By Christina Drouin
What is your dream for your school? What do you see when you look out onto the horizon, say five years from now? Do you see a school markedly different than today? With even more brilliant teachers and enhanced learning facilities? Or do you see a stronger and even more diverse global learning community beginning to have international impact? Has your vision taken into account the external forces – political; economic; social; technological; market size and behavior; constituent behavior and needs; potential new market entrants; direct competitors’ performance, strategies, capabilities, and intentions – over which you have no control, but which can have a clear and serious impact on your school, and therefore, your future vision? To be a strategic vision, your look ahead must take into account these factors. And more.
As a vision is a picture of the future cast in the present, it can only be created when the school community connects the dots between the environment in which 1) it presently operates, 2) scenarios of possible future environments, and 3) its desired future environment based on its values and core competencies. The resulting vision – an image or description of the school community it aspires to become in the future – is the answer to the question “If we could have the school of our dreams and the impact we most desire, what would our school look like in the year 2007?”
Of primary importance in working toward a future vision is the right focus. Vision is what or where your school intends to be – its hoped for destination – not what it will be doing in 2007. What’s more, vision should indicate in what significant ways your school
intends to be different than it is today. As the school community works through the process of developing a shared vision it will find the big answers to the big questions centered on the critical issues facing it. These answers are essential to building a strong sustainable community.
Fundamental Distinction Between Mission and Vision and the Purpose of Values
One of the most common questions we find when planning in schools today is: We have a mission. Do we still need a vision? The answer is a resounding yes! They are two sides of the same coin.
While a mission statement tells why your school exists, a vision statement tells you where you are going. It paints a compelling word picture of a desired future state. It can make anyone who reads it, hears it or lives it want to support, work for, give to, or in some other way be part of your school. When taken to its highest level of effectiveness, a vision statement leads an organization to itself become visionary.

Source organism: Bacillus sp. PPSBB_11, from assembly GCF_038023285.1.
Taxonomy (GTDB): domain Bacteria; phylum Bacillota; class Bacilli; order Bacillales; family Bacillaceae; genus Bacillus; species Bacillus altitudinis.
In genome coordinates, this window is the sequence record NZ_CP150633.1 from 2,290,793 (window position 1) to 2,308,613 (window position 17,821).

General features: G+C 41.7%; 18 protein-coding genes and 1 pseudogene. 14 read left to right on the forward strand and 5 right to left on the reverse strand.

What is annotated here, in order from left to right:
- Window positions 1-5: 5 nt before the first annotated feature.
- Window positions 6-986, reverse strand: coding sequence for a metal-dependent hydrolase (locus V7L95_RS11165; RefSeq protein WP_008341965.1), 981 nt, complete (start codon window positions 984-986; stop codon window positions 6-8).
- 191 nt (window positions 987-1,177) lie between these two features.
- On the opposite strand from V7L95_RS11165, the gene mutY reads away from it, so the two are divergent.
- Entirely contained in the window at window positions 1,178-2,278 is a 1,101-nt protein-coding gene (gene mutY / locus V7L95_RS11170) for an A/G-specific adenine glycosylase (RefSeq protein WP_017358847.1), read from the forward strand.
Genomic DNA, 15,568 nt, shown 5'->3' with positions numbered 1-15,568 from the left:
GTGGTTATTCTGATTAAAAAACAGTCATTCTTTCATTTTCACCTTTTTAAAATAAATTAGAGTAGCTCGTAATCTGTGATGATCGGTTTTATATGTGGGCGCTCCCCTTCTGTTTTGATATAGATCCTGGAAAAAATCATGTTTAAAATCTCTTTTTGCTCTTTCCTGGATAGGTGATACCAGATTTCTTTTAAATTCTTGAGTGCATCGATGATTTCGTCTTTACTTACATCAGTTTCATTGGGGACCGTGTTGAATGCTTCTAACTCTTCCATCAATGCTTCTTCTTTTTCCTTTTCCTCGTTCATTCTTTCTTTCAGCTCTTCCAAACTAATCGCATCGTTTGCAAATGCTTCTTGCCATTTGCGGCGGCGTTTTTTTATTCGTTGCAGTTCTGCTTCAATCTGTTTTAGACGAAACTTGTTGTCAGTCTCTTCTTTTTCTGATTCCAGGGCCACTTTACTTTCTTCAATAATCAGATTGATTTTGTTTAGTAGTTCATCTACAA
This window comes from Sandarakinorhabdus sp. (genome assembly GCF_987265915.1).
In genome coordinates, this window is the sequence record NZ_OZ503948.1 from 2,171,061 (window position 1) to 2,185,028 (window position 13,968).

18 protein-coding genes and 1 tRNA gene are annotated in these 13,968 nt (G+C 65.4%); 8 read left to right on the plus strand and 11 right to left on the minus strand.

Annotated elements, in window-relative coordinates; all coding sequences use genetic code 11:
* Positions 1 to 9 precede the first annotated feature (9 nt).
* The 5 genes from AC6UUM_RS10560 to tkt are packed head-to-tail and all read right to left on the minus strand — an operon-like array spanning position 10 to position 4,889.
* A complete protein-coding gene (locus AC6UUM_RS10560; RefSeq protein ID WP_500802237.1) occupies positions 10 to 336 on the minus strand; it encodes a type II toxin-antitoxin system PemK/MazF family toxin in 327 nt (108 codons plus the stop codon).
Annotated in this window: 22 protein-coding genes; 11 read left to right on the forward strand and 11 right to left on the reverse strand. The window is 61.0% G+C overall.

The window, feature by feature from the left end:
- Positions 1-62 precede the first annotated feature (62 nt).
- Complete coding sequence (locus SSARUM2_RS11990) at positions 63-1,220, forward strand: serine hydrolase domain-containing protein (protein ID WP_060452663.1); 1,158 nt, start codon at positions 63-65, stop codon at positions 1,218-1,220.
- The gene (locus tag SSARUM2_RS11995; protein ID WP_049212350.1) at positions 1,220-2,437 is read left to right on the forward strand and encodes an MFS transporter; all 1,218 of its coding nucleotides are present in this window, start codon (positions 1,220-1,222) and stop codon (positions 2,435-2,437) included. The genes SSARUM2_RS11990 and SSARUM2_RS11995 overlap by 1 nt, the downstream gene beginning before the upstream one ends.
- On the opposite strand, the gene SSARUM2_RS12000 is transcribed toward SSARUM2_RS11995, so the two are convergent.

But perhaps even more important than both vision and mission in anchoring any future plans are the school’s core values. Imbedded in the heart of the organization, core values tell you what’s important to its soul.
Mission. Vision. Values. All necessary. And while they work together in the orchestration of a school community, each serves a separate purpose. Mission gives day-to-day relevance to work. Vision inspires stretching beyond what may seem possible. And core values knit together a community of soul mates, as guardians of all that it holds dear.
Good strategic planning always grounds vision in mission. Both emerge from core values. Visions, like dreams, will change as they are fulfilled. Mission occasionally changes to become congruent with a new vision. Core values rarely if ever change. Everything else, from goals and objectives to policies and procedures come and go over time.
The goal of any visioning process is to arrive at a shared vision. One that the community has worked together to create. Questions such as “What do you want to be true of the graduates of your institution during and after their school experience?” and “What do you want to be able to say about students’ and faculty/staff knowledge, attitudes, skills, behavior, status or condition?” become launch pads for dreams. By completing the sentences “Graduates of my school will…” and “As a faculty/staff member I will…” individuals begin to paint a picture of future success and their roles in it. When built on inclusivity, shared responsibility and accountability, the fulfillment of that future becomes the dream of the school community as a whole and of every member individually.
A good vision statement:
- Emerges from core values
- Is grounded in mission
- Paints a word picture of a desired future state
- Is compelling
- Is memorable
- Is understandable
- Inspires action
In truth, we have found that the very best vision statement does more than inspire, it actually gives people goosebumps!
Mission + Core Values + Bold Dreams
So, what is your vision of the future? It is shared by your faculty, students, parents, alumni? A vision can be realized within three to five years of the completion of a strategic plan. Where will your school be in the year 2007?